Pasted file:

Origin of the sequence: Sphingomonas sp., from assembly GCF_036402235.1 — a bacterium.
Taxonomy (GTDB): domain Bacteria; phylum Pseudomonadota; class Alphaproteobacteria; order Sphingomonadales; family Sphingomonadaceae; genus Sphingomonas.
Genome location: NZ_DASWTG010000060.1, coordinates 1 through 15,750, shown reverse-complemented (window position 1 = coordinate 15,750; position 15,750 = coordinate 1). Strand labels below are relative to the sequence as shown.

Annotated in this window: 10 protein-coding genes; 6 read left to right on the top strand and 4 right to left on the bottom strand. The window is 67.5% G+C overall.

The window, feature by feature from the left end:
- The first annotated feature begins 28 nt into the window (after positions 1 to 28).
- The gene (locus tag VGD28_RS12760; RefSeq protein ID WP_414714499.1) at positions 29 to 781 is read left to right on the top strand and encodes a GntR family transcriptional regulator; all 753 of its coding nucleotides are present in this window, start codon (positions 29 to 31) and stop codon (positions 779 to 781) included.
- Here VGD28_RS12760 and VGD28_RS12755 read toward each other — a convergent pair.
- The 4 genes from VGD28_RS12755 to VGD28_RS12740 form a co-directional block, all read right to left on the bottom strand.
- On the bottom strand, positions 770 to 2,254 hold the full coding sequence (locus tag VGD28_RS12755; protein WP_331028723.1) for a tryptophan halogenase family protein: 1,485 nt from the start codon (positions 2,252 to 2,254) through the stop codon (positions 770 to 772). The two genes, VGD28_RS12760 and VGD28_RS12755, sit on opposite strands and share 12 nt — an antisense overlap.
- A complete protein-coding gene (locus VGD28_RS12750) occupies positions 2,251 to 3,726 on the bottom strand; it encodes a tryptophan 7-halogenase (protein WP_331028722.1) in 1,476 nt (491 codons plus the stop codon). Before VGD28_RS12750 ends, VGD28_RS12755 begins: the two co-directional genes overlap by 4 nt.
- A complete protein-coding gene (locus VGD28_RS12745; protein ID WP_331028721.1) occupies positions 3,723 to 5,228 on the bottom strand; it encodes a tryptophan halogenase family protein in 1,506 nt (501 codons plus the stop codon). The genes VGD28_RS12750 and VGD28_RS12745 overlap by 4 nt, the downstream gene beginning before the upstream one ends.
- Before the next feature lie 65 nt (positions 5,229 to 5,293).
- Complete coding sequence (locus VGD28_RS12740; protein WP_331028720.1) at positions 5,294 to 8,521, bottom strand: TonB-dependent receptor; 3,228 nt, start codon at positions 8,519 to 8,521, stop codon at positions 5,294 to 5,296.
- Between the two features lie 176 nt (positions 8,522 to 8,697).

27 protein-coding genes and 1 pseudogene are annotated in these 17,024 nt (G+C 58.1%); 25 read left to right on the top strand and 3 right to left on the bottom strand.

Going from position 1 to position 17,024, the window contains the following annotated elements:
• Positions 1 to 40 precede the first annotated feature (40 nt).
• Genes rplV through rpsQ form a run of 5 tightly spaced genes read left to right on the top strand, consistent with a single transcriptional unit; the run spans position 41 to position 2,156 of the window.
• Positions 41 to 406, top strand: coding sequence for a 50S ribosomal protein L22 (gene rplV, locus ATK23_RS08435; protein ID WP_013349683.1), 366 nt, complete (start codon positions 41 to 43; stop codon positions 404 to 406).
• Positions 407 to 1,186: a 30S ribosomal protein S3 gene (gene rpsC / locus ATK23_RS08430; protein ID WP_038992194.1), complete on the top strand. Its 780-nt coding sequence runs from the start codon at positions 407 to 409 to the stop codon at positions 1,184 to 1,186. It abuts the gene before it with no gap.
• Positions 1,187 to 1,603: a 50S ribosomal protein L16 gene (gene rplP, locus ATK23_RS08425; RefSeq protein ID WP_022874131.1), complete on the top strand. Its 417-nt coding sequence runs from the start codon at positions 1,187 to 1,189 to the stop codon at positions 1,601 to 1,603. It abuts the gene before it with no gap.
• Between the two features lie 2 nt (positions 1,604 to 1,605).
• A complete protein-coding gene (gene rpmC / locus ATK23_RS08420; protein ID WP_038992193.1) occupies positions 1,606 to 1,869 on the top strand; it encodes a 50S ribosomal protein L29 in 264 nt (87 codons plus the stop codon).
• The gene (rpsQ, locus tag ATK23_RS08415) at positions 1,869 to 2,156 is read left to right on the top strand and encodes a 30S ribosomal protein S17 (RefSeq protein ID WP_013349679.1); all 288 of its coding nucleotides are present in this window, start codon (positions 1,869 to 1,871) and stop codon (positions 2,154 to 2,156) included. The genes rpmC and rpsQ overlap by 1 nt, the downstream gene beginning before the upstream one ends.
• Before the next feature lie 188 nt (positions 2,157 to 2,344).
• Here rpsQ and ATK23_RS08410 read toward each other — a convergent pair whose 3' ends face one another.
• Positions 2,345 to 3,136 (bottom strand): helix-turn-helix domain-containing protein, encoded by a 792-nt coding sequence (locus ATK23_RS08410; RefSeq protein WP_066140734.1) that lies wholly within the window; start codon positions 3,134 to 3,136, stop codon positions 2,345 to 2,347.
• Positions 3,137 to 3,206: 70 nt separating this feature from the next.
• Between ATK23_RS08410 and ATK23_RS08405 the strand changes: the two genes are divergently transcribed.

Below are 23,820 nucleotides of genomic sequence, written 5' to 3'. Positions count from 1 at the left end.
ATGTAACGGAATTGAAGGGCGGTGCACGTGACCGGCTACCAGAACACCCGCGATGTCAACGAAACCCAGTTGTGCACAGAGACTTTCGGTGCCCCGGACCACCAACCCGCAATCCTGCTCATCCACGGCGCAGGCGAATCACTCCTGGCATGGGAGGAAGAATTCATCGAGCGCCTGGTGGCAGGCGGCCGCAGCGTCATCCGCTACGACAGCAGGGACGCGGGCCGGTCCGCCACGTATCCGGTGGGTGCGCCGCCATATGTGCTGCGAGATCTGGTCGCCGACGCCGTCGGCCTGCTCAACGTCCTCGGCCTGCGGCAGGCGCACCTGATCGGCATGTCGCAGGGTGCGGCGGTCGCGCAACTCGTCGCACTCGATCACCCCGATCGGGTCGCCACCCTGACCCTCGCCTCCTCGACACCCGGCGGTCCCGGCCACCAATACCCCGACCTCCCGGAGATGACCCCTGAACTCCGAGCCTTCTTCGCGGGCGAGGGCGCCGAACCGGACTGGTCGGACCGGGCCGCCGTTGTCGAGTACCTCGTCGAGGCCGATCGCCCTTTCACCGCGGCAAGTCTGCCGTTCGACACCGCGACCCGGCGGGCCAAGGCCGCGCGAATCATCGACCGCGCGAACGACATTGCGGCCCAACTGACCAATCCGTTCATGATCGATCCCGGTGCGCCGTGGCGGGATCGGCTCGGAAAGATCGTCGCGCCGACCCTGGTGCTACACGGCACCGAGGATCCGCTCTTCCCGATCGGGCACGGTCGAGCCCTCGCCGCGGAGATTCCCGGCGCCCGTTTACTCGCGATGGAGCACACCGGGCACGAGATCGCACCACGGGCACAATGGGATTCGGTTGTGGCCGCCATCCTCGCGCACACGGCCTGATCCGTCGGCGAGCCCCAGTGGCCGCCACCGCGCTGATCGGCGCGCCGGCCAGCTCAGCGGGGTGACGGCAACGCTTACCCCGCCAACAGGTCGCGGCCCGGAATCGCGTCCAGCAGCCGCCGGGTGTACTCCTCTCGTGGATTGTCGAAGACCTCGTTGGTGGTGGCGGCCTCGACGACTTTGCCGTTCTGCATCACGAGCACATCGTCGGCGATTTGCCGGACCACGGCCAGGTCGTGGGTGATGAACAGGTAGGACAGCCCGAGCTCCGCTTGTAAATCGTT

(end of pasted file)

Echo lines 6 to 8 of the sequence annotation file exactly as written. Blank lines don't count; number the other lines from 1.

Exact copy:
- The first annotated feature begins 28 nt into the window (after positions 1 to 28).
- The gene (locus tag VGD28_RS12760; RefSeq protein ID WP_414714499.1) at positions 29 to 781 is read left to right on the top strand and encodes a GntR family transcriptional regulator; all 753 of its coding nucleotides are present in this window, start codon (positions 29 to 31) and stop codon (positions 779 to 781) included.
- Here VGD28_RS12760 and VGD28_RS12755 read toward each other — a convergent pair.